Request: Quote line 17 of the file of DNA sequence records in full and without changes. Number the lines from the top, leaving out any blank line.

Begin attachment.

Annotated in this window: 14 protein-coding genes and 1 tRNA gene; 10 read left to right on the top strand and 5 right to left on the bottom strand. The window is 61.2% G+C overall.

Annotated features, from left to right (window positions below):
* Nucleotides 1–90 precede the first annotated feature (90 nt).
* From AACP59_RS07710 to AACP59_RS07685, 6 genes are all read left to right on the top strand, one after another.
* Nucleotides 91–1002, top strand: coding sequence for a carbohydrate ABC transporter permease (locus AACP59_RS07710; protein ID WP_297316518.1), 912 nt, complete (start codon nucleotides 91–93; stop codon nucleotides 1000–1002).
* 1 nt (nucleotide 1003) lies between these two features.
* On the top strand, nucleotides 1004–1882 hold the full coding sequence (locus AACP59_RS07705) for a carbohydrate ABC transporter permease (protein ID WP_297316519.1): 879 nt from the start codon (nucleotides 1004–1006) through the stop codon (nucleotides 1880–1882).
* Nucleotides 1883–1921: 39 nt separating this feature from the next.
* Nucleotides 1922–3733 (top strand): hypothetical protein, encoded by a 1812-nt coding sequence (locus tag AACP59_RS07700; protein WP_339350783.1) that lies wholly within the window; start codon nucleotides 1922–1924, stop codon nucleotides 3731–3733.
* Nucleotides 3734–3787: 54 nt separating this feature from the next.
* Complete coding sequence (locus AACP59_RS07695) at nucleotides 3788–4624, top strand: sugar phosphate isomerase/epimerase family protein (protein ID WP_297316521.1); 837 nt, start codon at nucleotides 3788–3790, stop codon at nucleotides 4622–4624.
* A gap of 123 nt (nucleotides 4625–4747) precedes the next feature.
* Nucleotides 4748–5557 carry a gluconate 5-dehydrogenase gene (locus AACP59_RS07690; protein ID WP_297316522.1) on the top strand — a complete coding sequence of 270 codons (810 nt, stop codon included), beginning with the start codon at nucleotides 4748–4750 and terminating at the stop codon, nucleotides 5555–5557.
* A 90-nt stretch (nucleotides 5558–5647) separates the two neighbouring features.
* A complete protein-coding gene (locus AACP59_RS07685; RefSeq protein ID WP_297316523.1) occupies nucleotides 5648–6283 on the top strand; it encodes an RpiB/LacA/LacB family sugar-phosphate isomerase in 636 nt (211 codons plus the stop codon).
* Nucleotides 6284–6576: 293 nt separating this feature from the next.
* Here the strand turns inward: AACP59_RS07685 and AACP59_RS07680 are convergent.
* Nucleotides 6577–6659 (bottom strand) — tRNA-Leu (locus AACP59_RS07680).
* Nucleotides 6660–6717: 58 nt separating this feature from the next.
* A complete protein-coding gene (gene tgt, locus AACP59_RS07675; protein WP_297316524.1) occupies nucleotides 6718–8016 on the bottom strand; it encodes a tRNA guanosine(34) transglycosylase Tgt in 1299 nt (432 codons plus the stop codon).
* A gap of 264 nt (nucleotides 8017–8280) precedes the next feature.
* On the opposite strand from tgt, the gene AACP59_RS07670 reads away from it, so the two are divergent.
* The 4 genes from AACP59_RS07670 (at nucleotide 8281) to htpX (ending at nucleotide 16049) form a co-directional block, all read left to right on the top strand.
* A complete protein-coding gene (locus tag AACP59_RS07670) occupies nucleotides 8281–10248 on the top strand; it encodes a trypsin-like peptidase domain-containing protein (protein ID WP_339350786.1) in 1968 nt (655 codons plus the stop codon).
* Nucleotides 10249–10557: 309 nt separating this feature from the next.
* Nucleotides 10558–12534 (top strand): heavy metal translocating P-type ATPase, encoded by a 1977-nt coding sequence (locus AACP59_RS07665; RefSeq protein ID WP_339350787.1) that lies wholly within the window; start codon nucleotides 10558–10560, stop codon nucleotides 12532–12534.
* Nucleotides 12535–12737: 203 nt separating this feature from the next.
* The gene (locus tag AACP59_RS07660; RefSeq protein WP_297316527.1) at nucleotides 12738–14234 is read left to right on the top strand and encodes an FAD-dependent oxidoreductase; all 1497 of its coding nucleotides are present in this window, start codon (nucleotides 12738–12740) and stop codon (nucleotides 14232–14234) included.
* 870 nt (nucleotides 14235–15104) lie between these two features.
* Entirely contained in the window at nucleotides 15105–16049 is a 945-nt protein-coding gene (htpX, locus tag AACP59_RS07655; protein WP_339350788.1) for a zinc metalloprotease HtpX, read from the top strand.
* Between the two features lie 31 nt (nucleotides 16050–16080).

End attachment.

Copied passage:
* Here the strand turns inward: AACP59_RS07685 and AACP59_RS07680 are convergent.